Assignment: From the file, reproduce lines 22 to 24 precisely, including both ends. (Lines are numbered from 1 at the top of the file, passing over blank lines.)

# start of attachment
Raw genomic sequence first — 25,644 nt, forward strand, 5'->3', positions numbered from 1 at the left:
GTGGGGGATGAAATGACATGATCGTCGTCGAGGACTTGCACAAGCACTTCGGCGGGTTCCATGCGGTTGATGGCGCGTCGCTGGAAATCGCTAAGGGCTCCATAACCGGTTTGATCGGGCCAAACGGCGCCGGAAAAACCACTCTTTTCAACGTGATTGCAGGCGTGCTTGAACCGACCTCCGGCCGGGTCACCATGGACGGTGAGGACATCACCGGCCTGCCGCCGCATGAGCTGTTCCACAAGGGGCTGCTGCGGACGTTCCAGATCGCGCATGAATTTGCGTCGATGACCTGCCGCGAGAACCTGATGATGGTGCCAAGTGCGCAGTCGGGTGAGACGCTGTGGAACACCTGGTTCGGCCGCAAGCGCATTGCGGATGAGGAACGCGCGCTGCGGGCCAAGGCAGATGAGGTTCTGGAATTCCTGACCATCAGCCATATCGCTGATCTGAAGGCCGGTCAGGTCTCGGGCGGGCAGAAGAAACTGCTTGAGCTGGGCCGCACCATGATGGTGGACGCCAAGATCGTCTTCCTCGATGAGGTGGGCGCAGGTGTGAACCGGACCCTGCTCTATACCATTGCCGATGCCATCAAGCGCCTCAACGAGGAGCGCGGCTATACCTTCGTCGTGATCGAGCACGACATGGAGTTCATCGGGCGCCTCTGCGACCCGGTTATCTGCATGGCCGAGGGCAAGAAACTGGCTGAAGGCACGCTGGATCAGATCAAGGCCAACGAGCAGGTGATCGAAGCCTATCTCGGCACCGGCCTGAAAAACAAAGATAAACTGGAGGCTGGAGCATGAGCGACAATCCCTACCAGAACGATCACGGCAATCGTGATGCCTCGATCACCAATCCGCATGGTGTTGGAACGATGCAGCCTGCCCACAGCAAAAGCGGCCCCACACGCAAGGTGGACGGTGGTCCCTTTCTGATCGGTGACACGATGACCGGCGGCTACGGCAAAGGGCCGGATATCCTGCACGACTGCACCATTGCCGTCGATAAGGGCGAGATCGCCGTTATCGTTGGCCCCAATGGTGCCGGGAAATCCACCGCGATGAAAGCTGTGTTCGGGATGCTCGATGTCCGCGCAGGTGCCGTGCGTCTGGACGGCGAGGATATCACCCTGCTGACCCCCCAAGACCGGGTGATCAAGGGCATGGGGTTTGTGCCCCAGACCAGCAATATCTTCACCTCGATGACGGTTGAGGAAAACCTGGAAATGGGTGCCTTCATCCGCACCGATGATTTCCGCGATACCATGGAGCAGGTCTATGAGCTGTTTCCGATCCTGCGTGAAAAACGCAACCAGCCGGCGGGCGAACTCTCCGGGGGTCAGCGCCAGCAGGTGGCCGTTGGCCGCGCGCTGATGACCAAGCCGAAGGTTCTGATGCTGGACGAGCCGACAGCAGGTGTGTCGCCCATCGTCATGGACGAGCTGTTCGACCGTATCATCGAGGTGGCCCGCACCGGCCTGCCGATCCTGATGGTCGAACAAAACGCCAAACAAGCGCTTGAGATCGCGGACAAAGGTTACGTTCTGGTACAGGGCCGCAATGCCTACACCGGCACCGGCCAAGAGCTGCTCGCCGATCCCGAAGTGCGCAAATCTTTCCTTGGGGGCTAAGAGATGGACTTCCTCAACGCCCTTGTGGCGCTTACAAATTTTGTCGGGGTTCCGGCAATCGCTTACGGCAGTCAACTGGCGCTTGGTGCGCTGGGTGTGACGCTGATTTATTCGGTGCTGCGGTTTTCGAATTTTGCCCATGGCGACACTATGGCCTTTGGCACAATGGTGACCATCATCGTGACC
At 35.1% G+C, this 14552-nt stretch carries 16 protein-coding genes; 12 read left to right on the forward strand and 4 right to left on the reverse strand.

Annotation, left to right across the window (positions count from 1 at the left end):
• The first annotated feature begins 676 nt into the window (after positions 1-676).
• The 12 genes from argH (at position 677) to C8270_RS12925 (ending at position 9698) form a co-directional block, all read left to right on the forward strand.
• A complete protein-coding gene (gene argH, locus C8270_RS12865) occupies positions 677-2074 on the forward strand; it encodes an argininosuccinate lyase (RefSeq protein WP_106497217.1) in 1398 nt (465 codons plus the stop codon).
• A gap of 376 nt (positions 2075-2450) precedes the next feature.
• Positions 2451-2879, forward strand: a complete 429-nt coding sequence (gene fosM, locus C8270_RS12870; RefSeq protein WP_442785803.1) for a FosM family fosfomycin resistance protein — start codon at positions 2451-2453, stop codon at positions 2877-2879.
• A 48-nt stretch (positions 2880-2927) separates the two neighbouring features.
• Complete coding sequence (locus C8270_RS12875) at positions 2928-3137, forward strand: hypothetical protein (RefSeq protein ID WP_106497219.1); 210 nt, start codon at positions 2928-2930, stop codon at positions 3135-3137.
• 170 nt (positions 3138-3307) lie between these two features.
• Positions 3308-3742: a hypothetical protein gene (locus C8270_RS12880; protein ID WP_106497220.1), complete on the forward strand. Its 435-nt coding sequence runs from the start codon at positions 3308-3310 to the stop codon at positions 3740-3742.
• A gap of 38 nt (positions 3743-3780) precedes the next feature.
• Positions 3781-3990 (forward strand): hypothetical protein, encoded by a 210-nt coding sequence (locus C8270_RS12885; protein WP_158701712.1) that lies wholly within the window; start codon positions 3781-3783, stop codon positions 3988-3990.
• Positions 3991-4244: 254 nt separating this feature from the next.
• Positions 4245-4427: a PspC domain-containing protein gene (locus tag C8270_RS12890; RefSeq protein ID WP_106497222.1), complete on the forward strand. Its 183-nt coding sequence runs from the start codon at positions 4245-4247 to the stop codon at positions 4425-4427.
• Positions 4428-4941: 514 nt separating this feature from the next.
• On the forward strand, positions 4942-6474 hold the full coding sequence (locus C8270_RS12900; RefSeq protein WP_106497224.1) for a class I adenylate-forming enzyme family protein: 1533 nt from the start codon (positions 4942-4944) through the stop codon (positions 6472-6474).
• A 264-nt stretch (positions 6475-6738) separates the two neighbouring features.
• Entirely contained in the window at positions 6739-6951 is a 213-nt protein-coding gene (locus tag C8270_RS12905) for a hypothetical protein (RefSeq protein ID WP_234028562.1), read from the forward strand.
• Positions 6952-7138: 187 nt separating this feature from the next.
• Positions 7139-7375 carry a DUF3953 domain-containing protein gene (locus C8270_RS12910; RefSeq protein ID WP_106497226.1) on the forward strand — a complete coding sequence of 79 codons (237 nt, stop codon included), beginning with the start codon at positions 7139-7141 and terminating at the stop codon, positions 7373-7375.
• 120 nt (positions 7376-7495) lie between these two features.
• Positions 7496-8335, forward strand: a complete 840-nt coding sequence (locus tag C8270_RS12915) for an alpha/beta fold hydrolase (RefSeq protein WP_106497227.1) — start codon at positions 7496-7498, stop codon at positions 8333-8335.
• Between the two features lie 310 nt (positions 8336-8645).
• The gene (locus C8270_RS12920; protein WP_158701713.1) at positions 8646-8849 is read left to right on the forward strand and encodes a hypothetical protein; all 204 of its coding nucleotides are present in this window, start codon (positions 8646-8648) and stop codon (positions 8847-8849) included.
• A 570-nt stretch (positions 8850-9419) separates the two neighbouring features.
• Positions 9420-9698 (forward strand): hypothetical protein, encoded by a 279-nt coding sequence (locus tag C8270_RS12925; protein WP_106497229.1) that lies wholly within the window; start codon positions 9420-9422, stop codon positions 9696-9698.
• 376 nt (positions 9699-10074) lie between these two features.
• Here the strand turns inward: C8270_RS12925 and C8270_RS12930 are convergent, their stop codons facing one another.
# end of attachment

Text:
• Positions 6952-7138: 187 nt separating this feature from the next.
• Positions 7139-7375 carry a DUF3953 domain-containing protein gene (locus C8270_RS12910; RefSeq protein ID WP_106497226.1) on the forward strand — a complete coding sequence of 79 codons (237 nt, stop codon included), beginning with the start codon at positions 7139-7141 and terminating at the stop codon, positions 7373-7375.
• 120 nt (positions 7376-7495) lie between these two features.